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Customer Profitability: The Why and How of SG&A Costs

Although a majority of the work performed by manufacturers involves producing products for customers, a significant amount of work is also performed after their products are produced and before they are shipped to the customer. Understanding the impact of “fulfillment costs” is critical to a company trying to understand customer profitability. However, these two cost categories—manufacturing and fulfillment—do not represent all of the costs that must be understood to accurately measure the profitability of customers. Many costs that separate desirable customers—those whose behavior keeps support costs to a minimum and enhances company profitability—from the less-desirable ones—those whose behavior increases costs and decreases profit—lie hidden in that great “blob” of costs christened by most organizations as “selling, general and administration” or simply SG&A.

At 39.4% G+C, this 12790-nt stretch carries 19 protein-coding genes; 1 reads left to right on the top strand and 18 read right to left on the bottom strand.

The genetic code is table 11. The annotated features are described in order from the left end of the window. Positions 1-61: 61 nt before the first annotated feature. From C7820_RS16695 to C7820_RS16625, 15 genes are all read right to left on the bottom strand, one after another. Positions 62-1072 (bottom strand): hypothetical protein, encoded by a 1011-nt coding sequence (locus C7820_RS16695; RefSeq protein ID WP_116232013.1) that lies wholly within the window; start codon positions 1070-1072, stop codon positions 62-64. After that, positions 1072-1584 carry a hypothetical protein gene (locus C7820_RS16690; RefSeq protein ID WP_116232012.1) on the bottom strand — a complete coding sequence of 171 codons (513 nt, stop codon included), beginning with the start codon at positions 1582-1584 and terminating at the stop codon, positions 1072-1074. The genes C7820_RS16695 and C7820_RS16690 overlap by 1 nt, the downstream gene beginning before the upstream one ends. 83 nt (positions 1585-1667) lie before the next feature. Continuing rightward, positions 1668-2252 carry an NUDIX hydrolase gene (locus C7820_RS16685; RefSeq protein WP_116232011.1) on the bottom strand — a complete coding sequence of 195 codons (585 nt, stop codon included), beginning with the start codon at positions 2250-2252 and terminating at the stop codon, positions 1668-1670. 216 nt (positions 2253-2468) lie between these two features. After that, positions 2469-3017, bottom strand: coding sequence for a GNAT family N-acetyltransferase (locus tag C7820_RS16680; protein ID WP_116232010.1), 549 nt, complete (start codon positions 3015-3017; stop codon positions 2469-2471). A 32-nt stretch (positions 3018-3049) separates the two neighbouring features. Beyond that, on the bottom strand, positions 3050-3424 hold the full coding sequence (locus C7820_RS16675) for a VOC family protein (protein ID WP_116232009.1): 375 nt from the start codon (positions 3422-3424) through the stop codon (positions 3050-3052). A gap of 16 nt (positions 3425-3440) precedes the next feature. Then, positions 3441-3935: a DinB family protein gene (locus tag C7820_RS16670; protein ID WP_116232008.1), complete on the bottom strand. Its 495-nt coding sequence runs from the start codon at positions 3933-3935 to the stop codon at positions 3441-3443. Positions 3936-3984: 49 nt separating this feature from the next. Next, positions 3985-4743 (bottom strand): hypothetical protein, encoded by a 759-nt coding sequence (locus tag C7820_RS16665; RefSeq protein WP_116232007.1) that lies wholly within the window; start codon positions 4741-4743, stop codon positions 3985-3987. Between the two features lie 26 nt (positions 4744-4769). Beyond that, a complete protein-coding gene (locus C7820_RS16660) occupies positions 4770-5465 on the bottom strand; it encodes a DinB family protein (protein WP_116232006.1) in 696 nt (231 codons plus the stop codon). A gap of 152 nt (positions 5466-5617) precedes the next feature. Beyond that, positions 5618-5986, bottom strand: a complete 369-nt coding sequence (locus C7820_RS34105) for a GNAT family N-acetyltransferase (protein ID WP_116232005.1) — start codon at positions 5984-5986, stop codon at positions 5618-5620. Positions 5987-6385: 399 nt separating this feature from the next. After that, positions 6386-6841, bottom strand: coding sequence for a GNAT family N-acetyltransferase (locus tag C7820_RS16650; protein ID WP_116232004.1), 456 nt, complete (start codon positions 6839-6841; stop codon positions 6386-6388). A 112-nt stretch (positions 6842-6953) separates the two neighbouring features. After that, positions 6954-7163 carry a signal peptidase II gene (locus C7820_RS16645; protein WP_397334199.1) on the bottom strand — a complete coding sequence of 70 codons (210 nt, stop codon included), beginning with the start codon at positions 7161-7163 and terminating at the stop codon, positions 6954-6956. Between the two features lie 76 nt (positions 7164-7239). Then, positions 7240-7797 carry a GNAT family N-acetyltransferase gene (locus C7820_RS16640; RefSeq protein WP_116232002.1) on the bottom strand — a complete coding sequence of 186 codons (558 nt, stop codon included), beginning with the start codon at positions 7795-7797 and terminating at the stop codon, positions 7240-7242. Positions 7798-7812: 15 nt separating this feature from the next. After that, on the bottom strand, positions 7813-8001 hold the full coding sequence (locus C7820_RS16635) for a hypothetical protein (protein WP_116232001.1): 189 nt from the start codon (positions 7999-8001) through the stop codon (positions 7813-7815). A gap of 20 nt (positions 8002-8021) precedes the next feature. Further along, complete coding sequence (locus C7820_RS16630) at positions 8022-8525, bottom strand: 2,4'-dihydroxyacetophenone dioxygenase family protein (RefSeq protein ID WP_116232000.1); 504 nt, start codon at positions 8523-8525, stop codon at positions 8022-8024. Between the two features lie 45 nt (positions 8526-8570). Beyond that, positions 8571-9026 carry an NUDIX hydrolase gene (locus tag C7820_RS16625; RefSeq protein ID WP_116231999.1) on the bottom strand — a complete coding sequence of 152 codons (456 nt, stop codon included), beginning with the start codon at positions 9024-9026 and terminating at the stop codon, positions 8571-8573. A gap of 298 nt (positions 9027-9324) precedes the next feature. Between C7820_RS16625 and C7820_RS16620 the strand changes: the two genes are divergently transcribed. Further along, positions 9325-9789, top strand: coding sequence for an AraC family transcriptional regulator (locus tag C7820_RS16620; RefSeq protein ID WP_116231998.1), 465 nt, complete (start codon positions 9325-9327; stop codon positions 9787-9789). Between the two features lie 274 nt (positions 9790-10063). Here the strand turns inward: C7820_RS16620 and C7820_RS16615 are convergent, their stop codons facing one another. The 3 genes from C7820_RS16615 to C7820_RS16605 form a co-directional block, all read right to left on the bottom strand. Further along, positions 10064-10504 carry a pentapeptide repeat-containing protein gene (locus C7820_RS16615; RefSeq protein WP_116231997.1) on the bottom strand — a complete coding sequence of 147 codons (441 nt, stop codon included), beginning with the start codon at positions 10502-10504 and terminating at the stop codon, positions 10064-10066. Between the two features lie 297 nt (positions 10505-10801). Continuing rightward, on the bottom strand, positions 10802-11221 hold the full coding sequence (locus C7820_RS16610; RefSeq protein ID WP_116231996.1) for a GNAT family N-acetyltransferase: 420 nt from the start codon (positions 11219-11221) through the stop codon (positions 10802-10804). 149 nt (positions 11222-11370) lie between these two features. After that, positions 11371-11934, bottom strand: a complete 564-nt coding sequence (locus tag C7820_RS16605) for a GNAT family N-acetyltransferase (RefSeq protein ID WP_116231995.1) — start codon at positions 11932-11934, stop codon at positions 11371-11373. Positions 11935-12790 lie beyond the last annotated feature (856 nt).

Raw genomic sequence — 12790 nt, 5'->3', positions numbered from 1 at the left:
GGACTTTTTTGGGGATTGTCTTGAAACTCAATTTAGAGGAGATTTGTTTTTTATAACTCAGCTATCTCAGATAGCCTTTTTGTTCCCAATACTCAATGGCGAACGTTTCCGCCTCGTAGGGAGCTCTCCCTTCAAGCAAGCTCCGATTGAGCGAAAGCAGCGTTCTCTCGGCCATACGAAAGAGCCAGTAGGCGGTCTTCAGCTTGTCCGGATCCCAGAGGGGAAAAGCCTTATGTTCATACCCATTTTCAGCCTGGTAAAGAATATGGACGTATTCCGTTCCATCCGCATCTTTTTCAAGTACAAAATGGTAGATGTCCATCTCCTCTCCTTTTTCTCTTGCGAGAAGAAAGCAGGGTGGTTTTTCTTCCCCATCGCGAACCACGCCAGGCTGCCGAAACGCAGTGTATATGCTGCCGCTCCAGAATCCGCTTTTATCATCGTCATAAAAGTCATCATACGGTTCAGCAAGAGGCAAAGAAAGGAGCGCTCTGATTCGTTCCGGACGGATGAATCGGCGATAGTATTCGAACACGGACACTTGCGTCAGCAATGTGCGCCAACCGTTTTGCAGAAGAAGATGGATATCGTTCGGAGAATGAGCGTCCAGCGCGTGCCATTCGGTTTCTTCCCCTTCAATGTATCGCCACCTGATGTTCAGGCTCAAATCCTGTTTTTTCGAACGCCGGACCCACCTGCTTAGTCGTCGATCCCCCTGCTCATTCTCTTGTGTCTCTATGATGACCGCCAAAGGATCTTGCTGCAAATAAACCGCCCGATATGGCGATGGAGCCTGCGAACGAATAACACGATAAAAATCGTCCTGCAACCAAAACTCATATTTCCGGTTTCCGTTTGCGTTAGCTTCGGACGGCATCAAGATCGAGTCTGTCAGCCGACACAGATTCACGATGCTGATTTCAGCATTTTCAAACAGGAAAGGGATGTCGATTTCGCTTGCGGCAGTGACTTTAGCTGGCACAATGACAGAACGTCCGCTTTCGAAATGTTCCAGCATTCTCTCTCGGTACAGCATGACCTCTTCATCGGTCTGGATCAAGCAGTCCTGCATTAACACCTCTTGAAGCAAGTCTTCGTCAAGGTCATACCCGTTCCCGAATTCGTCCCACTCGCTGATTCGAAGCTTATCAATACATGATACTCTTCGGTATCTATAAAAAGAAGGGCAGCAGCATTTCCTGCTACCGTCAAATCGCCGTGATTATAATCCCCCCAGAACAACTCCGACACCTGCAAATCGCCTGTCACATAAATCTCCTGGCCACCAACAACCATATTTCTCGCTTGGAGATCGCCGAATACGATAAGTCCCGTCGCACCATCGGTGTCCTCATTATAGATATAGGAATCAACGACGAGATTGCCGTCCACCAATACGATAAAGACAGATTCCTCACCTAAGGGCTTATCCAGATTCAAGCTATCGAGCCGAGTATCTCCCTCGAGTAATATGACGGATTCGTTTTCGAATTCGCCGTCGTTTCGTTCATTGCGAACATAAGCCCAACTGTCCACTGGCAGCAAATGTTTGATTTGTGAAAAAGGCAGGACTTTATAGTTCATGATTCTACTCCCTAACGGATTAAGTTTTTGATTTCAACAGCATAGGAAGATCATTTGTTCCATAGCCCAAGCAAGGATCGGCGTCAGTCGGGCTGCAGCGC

Let us consider the case of one manufacturer/distributor that has carefully measured its manufacturing and fulfillment costs and arrived at the customer profitability analysis shown in Exhibit 1.

Exhibit 1: Profitability by Customer

Profitability Exhibit-1_WEB

Based on the cost of both manufacturing their products and fulfilling their customers’ orders, all five customers appear to generate the same level of profitability.

There remains, however, that $3 million “blob” of SG&A costs that are spread evenly among the five customers as a flat 20 percent of product and fulfillment costs. Does this flat rate provide for a fair assignment of these costs based on the amount of work required by each customer of the activities included in SG&A? Is the work performed by sales and marketing the same for each customer? How about the amount of customer service or cost estimating and quoting? Perhaps a closer look at the various activities incorporated into SG&A—activities usually considered “just the cost of doing business”—is warranted.

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